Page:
01 Mar Lenten Preparation
Ash Wednesday is March 2nd this year and begins a rather brief period of spiritual preparation for the celebration of Easter. In the early church it was seen as a time of fasting to prepare initiates into the church for baptism. We will have an Ash Wednesday service at 7:30 with in-person and online participation. Beginning the following Wednesday, March 9, our weekly Wisdom Group will begin a study of The Enneagram Guide to Waking Up by Beatrice Chestnut. All are welcome to join in this study. Simply get a copy of the book and join on our Zoom meetings from 7:00 to 8:30.
I believe that the Enneagram focus, which we will begin but not end in Lent, is an appropriate Lenten discipline. The Enneagram is a tool of self-observation which enables us to see how we act from instinctual and habituated patterns which help us to function in the world, but also which get in the way of our movement toward rebirth into Christ. Baptism celebrates the Christian journey of dying to the old person we mistakenly believe ourselves to be and becoming a new person in Christ. There is so much Scriptural support for this vision of the Christian path—Jesus’ focus on following his same path of death and resurrection, Paul’s description of baptism in Romans 6 as being a participation in the death and resurrection of Christ, and Paul’s proclamation in 2 Corinthians 5: 17 that “if anyone is in Christ, there is a new creation: everything old has passed away; see, everything has become new!”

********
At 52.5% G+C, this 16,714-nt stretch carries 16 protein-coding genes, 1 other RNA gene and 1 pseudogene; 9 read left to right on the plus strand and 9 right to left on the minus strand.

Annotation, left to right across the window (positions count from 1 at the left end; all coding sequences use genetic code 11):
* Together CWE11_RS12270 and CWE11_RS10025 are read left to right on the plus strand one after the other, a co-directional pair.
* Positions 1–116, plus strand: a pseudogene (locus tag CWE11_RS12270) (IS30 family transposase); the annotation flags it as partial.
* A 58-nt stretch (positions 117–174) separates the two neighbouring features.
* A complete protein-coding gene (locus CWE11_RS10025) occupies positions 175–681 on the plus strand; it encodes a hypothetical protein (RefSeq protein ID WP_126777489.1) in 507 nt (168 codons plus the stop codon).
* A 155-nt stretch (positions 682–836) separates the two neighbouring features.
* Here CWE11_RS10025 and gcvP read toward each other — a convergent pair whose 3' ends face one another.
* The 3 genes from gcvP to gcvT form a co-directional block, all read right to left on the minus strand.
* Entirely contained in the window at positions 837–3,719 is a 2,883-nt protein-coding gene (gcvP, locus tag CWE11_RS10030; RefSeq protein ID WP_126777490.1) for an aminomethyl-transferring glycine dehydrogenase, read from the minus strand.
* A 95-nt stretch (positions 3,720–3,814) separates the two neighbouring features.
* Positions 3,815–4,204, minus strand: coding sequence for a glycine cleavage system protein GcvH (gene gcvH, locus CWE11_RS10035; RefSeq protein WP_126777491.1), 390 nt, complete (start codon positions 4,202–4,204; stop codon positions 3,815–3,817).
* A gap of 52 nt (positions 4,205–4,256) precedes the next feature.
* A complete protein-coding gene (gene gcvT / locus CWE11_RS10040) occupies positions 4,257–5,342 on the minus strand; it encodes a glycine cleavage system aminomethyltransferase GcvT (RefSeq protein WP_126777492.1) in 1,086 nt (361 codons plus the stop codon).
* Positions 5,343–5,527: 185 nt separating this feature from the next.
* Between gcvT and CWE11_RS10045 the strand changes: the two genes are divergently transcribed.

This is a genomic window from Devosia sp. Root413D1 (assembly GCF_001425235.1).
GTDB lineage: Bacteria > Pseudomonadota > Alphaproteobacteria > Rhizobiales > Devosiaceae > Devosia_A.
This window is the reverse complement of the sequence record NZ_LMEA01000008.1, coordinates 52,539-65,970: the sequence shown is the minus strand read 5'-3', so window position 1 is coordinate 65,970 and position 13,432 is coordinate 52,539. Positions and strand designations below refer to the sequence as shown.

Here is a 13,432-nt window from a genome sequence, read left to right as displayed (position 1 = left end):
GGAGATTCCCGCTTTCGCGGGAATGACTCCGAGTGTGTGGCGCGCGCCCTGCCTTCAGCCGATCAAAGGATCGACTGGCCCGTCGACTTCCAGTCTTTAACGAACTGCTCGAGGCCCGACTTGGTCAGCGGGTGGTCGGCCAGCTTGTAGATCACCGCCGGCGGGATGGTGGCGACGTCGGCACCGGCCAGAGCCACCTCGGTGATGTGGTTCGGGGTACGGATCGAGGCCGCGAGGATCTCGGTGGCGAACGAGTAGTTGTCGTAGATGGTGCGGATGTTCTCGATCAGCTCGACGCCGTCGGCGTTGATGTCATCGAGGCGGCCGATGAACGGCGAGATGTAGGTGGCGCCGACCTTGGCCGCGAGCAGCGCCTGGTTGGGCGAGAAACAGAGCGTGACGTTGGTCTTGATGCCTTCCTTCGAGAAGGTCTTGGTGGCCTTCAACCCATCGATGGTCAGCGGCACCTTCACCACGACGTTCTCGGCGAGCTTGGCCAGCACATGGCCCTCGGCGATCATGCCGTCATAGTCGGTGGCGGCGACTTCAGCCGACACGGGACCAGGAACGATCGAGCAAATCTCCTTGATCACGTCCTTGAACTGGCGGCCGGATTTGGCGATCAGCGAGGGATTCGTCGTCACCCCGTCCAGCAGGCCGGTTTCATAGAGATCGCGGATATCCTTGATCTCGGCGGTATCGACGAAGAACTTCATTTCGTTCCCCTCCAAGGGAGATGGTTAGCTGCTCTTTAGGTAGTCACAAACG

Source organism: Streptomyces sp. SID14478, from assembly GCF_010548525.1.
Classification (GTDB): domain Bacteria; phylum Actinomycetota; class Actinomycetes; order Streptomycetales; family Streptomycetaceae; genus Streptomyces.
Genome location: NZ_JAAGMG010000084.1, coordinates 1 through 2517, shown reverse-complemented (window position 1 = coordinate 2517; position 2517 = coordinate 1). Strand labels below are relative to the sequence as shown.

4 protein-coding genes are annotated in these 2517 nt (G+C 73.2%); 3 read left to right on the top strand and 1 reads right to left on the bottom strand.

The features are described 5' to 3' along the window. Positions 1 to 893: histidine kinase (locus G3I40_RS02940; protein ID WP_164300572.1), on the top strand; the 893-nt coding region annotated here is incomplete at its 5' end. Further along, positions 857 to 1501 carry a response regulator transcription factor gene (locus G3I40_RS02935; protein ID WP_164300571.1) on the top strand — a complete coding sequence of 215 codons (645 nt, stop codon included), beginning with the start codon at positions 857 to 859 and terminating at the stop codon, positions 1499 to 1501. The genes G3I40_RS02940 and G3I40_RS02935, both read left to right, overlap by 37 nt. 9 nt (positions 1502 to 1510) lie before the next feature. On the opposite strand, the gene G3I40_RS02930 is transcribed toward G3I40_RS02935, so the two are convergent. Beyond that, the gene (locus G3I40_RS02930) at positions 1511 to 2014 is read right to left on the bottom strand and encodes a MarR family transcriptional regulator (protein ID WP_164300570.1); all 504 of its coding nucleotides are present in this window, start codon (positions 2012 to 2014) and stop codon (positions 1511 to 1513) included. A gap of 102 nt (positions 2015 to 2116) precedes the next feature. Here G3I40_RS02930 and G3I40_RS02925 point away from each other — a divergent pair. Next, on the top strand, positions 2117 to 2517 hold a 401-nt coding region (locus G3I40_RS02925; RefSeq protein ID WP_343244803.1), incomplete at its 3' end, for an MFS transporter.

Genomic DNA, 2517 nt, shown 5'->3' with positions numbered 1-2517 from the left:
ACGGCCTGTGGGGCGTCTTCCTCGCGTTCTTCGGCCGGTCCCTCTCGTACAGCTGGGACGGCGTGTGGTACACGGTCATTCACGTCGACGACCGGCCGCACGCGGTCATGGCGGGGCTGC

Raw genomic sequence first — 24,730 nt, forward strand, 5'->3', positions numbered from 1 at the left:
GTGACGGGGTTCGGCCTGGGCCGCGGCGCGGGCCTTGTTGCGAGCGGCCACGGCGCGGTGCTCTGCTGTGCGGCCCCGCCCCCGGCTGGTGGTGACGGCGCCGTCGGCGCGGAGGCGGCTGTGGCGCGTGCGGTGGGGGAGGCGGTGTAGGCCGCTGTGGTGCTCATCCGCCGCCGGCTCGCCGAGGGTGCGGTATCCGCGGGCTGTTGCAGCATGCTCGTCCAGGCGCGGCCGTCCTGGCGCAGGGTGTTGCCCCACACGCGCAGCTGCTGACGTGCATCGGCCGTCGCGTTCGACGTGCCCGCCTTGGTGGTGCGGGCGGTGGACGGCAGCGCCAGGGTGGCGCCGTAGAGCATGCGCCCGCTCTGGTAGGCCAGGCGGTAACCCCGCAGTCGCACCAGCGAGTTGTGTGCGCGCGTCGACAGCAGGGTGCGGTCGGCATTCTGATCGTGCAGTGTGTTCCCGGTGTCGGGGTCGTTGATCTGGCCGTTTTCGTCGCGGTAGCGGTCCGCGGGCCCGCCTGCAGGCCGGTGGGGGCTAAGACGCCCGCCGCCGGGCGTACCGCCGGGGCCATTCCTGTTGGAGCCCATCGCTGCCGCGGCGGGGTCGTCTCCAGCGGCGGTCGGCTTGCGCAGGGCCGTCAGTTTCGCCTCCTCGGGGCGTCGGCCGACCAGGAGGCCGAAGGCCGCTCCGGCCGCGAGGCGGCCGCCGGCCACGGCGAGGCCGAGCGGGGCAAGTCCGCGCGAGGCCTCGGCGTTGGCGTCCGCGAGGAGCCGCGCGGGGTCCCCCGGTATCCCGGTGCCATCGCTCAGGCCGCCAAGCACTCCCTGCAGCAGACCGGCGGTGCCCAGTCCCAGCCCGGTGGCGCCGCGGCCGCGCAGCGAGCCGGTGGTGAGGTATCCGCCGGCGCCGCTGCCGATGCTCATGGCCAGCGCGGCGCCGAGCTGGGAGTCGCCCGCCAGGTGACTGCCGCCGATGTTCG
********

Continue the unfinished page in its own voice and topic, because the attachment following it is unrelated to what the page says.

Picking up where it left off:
The biblical and theological evidence is clear—Christians are called to die to the surface and largely unconscious self of so-called human nature and to become a new, transformed self which is integrated into the Risen Christ. We are to become new and different people. Therefore, Lenten disciplines were established to help in this process of transformation.
Transformation is much more than the work of the ego or of a few sacrifices here and there. It requires an ability to see ourselves deeply and the courage to let go of self-attachment and habitual ways of being into a new self in Christ. It simply won’t happen without help. Some of us will begin work on such seeing and letting go, beginning in Lent. Why not join us on the road with Christ to new life? See you in church!
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